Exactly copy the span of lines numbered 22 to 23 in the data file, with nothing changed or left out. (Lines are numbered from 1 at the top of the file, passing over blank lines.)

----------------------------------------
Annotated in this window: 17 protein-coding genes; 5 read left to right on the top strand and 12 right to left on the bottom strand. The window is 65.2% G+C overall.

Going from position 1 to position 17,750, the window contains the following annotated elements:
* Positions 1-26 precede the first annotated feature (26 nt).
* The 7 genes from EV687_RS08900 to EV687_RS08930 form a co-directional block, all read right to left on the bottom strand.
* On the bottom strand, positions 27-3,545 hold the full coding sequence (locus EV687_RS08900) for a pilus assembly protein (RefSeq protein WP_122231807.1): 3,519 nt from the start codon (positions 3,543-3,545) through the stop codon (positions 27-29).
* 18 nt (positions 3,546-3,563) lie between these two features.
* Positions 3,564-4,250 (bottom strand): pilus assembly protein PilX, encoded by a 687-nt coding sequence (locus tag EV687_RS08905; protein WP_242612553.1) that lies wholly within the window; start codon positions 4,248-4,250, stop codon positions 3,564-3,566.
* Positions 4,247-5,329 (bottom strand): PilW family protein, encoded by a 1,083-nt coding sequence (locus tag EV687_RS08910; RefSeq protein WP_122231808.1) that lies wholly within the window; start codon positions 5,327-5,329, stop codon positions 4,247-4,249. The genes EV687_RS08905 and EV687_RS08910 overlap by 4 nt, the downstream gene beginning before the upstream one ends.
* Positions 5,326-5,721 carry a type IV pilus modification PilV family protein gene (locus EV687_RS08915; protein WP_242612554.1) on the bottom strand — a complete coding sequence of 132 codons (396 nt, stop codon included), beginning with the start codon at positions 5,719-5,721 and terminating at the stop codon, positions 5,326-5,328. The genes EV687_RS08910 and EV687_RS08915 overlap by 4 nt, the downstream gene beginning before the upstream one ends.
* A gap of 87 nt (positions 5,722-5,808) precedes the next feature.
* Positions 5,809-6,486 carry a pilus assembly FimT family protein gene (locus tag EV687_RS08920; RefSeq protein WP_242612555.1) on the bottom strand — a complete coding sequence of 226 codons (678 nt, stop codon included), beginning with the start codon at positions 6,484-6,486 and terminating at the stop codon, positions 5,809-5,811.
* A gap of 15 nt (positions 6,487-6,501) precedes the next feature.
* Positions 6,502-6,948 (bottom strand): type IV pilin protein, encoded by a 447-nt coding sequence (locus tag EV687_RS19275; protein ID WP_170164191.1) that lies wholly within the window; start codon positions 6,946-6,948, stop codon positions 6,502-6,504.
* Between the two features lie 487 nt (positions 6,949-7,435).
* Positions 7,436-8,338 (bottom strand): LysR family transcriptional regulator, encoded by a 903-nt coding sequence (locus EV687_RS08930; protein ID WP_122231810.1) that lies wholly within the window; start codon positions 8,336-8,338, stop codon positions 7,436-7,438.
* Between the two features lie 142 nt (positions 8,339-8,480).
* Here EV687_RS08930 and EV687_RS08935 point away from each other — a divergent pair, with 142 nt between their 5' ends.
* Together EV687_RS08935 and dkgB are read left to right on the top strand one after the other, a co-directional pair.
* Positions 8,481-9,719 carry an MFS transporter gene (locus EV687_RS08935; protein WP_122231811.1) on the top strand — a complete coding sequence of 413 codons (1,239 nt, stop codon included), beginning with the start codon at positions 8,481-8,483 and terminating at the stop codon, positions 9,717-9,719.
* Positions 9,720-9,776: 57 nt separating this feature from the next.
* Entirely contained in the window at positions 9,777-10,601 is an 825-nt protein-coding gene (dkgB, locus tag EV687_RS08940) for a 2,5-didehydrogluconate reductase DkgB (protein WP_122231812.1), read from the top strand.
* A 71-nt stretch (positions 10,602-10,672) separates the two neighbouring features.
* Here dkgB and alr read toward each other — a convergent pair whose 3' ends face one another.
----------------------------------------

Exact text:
* A 71-nt stretch (positions 10,602-10,672) separates the two neighbouring features.
* Here dkgB and alr read toward each other — a convergent pair whose 3' ends face one another.